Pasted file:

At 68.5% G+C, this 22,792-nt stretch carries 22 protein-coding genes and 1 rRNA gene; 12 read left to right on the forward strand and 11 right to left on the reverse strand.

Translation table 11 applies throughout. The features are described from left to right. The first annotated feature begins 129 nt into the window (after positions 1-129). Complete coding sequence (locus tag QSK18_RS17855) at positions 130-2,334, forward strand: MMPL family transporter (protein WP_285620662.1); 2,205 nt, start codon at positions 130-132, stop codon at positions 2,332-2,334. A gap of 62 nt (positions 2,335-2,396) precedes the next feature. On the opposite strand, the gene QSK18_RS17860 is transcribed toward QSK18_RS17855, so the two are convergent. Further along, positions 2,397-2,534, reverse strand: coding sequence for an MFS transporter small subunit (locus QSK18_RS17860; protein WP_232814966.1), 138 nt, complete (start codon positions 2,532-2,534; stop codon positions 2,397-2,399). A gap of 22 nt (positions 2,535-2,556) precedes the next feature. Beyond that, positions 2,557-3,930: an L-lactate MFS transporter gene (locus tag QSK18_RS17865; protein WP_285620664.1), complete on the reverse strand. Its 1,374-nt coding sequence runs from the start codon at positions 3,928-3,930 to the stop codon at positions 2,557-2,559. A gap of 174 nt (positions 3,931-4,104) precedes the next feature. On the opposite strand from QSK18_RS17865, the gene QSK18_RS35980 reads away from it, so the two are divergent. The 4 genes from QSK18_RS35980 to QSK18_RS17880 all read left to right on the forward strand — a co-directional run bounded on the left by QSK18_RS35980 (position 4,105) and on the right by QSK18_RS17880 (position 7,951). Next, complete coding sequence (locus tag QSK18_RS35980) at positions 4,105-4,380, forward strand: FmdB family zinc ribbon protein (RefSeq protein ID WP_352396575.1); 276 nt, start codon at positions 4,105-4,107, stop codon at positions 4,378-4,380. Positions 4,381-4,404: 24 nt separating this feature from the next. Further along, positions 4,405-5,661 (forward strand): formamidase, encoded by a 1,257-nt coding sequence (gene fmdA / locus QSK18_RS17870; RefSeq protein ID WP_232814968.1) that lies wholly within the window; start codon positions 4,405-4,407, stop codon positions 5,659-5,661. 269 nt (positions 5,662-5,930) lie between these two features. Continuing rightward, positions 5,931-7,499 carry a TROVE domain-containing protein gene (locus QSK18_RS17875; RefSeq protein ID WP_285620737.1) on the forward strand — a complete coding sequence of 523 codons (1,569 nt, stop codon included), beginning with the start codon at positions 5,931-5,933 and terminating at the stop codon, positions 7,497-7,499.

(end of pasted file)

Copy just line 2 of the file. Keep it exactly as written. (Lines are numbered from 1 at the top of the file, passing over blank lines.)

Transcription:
Translation table 11 applies throughout. The features are described from left to right. The first annotated feature begins 129 nt into the window (after positions 1-129). Complete coding sequence (locus tag QSK18_RS17855) at positions 130-2,334, forward strand: MMPL family transporter (protein WP_285620662.1); 2,205 nt, start codon at positions 130-132, stop codon at positions 2,332-2,334. A gap of 62 nt (positions 2,335-2,396) precedes the next feature. On the opposite strand, the gene QSK18_RS17860 is transcribed toward QSK18_RS17855, so the two are convergent. Further along, positions 2,397-2,534, reverse strand: coding sequence for an MFS transporter small subunit (locus QSK18_RS17860; protein WP_232814966.1), 138 nt, complete (start codon positions 2,532-2,534; stop codon positions 2,397-2,399). A gap of 22 nt (positions 2,535-2,556) precedes the next feature. Beyond that, positions 2,557-3,930: an L-lactate MFS transporter gene (locus tag QSK18_RS17865; protein WP_285620664.1), complete on the reverse strand. Its 1,374-nt coding sequence runs from the start codon at positions 3,928-3,930 to the stop codon at positions 2,557-2,559. A gap of 174 nt (positions 3,931-4,104) precedes the next feature. On the opposite strand from QSK18_RS17865, the gene QSK18_RS35980 reads away from it, so the two are divergent. The 4 genes from QSK18_RS35980 to QSK18_RS17880 all read left to right on the forward strand — a co-directional run bounded on the left by QSK18_RS35980 (position 4,105) and on the right by QSK18_RS17880 (position 7,951). Next, complete coding sequence (locus tag QSK18_RS35980) at positions 4,105-4,380, forward strand: FmdB family zinc ribbon protein (RefSeq protein ID WP_352396575.1); 276 nt, start codon at positions 4,105-4,107, stop codon at positions 4,378-4,380. Positions 4,381-4,404: 24 nt separating this feature from the next. Further along, positions 4,405-5,661 (forward strand): formamidase, encoded by a 1,257-nt coding sequence (gene fmdA / locus QSK18_RS17870; RefSeq protein ID WP_232814968.1) that lies wholly within the window; start codon positions 4,405-4,407, stop codon positions 5,659-5,661. 269 nt (positions 5,662-5,930) lie between these two features. Continuing rightward, positions 5,931-7,499 carry a TROVE domain-containing protein gene (locus QSK18_RS17875; RefSeq protein ID WP_285620737.1) on the forward strand — a complete coding sequence of 523 codons (1,569 nt, stop codon included), beginning with the start codon at positions 5,931-5,933 and terminating at the stop codon, positions 7,497-7,499.